Clark reveals his secret to Lana, Jonathan and Lex learn the results of the senatorial election, and there is a tragic car accident on the highway that takes the life of someone Clark loves, forcing ...
The Green Arrow sends out for reinforcements and Bart Allen, a.k.a. Impulse, Arthur Curry (Aquaman) and Victor Stone (Cyborg) return to Smallville to help him take down LuthorCorp's secret lab called...
Xena, a mighty Warrior Princess with a dark past, sets out to redeem herself. She is joined by small town bard, Gabrielle. Together they journey the ancient world and fight for the greater good against ruthless Warlords and Gods.
Set after the events in Terminator 2: Judgment Day (1991), Sarah Connor and her son, John, try to stay under-the-radar from the government, as they plot to destroy the computer network, Skynet, in hopes of preventing Armageddon.
When a twenty-something computer geek inadvertently downloads critical government secrets into his brain, CIA and NSA assign two agents to protect him and exploit such knowledge, turning his life upside down.
The numerous miraculous rescues by the local wonder boy Clark have aroused suspicions amongst colonials of Smallville. Interestingly, the boy has managed to downplay his acts of various heroic egresses in the past. They say he's either too fast or has a penchant for finding trouble. He was found by Martha and Jonathan Kent on the day of the Meteor Shower, and subsequently adopted. Clark's friend Lex Luthor, the only heir of Luthorcorp, has been secretly investigating grounds for Clark's outlandish valor. However, on the face of it, Clark just seems a normal boy who's slightly more secretive than usual. Written by
In several episodes, an establishment shot is shown in scenes in the Kent's barn at night. A crescent moon is shown with its limbs pointing down toward the horizon. This can happen, but not at night. See more »
[Reading Chole's letter to Oliver]
Oliver, I never thought I'd have to tell you how I feel about us because the smile on my lips when I looked at you pretty much said it all. But now that you won't be seeing it anymore I'll have to use words to tell you. I've never loved anyone the way I've loved you and I never will again. You are my brightest star, my knight in shining leather, my hero.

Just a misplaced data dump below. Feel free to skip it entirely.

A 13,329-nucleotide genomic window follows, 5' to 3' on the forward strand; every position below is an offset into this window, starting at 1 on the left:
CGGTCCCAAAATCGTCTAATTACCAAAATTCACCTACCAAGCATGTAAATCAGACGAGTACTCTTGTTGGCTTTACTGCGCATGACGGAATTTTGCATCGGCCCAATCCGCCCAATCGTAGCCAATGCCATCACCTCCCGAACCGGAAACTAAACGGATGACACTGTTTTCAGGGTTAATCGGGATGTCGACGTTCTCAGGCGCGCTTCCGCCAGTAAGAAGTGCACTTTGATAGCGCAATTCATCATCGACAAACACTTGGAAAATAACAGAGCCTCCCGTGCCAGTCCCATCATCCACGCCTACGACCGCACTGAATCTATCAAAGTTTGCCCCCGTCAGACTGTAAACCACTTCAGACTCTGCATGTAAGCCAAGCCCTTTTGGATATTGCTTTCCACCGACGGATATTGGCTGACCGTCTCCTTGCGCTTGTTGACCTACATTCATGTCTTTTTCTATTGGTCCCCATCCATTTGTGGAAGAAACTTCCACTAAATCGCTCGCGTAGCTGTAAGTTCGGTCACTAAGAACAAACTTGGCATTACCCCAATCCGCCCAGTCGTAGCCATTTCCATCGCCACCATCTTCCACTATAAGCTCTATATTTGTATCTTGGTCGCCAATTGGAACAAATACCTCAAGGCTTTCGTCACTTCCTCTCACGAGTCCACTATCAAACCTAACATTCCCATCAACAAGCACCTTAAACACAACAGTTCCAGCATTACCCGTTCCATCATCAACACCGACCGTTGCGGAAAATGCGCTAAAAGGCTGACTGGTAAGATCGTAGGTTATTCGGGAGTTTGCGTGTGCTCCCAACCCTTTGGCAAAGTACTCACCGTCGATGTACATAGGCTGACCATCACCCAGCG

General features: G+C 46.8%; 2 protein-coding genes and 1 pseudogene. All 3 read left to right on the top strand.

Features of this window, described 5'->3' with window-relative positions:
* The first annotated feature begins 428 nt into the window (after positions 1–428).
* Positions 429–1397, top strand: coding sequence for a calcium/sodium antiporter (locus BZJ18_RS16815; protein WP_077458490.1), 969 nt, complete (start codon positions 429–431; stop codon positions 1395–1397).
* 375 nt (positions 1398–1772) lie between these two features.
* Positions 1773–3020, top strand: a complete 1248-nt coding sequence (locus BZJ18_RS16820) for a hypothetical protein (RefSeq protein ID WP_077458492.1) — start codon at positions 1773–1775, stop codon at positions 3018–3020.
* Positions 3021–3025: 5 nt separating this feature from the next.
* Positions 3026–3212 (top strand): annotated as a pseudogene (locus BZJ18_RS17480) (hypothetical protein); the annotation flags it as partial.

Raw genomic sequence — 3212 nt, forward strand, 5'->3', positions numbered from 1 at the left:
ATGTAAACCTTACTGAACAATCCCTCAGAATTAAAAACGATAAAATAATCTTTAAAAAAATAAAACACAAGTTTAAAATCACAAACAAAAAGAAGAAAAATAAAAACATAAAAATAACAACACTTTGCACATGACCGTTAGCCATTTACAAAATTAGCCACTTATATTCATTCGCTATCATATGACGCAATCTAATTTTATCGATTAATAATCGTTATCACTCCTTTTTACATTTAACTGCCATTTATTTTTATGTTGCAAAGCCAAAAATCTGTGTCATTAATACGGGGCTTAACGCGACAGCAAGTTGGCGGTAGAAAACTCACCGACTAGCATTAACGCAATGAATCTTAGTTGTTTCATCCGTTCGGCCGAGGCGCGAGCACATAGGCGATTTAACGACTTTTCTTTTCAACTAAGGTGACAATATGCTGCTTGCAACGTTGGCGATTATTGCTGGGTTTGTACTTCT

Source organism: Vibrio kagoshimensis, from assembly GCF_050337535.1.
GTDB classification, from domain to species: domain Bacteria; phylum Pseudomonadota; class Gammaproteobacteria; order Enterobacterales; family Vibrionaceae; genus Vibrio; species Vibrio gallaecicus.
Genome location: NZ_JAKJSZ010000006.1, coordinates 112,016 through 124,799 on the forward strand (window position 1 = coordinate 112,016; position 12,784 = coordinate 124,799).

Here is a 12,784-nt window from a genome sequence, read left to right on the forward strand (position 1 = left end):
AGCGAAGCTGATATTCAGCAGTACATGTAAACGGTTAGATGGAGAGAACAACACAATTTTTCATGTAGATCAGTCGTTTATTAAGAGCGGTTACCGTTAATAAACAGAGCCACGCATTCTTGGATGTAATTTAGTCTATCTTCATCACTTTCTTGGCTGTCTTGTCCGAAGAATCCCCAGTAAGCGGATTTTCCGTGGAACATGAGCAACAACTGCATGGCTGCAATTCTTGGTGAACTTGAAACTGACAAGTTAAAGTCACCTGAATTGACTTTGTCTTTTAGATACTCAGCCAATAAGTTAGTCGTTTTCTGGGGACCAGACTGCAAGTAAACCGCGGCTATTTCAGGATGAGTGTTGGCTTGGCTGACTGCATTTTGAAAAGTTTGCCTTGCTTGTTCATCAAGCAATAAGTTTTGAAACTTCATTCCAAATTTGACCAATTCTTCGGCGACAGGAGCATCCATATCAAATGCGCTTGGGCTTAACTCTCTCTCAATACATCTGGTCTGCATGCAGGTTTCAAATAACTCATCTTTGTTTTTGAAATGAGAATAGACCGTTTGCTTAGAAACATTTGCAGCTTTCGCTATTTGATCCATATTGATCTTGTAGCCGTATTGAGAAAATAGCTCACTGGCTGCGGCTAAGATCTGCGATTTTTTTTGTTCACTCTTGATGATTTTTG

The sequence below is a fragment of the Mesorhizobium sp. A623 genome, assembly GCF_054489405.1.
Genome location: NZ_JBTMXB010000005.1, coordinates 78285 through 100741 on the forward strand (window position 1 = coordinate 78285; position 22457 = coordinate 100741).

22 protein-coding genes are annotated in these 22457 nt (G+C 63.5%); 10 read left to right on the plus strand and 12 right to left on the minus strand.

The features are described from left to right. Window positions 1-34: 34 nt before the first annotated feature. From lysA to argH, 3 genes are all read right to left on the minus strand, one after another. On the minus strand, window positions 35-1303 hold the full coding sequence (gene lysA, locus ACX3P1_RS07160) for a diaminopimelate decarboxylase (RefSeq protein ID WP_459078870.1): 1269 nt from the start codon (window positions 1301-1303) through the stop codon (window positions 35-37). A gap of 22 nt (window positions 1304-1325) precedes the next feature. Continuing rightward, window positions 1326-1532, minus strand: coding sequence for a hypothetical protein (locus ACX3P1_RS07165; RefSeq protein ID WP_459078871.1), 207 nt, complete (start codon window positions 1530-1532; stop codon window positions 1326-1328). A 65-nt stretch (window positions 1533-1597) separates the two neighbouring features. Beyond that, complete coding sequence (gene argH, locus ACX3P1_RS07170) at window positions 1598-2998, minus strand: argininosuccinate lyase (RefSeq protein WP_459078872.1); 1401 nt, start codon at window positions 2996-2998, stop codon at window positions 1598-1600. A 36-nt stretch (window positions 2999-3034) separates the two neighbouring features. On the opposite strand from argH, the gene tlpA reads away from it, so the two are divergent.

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The credits style changes in the season 5 premiere. See more »
I'm wholeheartedly convinced that what makes Smallville work so well is the virtually flawless casting/direction on this show. Tom Welling and Kristin Kreuk in my personal opinion are **sinfully** (and seemingly effortlessly) attractive individuals. They were the "bait" that initially had me interested in Smallville (after seeing them in fall previews for the show in 2001), as evolutionary biology compels us to naturally pay more attention to beautiful people. Then there was the Chloe Sullivan character, whose quirky and cerebral personality I was instantly drawn to. Allison Mack seems perfect for the role - she plays it with sass, intelligence, vulnerability, and a dynamic form of bubbly charisma. And I keep rooting for Chloe and Clark to make it happen (although I imagine something tragic might eventually happen to her character - guess there's always cousin Lois). I absolutely *adore* John Glover as Lionel Luthor...the cold, refined way he speaks, and the manner in which he carries himself is essential to the role. It was/is cool to see Annette O'Toole from Superman III show up as Clark's mother. And John Schneider really is the perfect dad for Superman in my view. Initially, I wasn't sure what to think about the adjustment to the Pete Ross character (it does wreak of "tokenism"), but as a person of color myself, I nevertheless *enthusiastically* applaud the show's efforts at more accurately reflecting our world by including Sam Jones III, and the multi-racial Kreuk. I just wish they gave poor Pete more to do. Let's not forget Michael Rosenbaum as Lex Luthor. What I like about his involvement with the show is that in actuality he seems to be a science-fiction/action guy in real life with his voice-over work. And I respect that immensely.
Tom Welling turned down the Clark Kent role twice -- but the show's creators knew that Smallville wouldn't fly (pun intended) the way it needed to without Welling; and that speaks volumes about how important casting decisions were to the show's creators. And it wouldn't be working as well without Michael Rosenbaum. Or Allison Mack. Or John Glover. Or John Schneider and Annette O'Toole. Kristin Kreuk is an incredibly refreshing presence on television, and I hope to see more of Sam Jones in the future - maybe in a role that will allow him to shine more than can as Pete Ross. Not since "New York Undercover" have I been as enthusiastic about a television show as I am about Smallville. I am now a huge fan of Brian Robbins and Michael Tollin, and was thrilled to learn that they have been behind some pretty slick productions, including the 1995 Russell Simmons-affiliated Rapumentary, "The Show." I feel enriched and invigorated with youthful energy every time I catch a new episode of Smallville (I'm a now "ancient" 27 years old), and I can only imagine how special it must be on that Vancouver set. Smallville is a great show that has assembled a nearly flawless cast, features great music, notable guest stars, fantastically fun plotlines, and a fearless approach to taking chances. Bravo.
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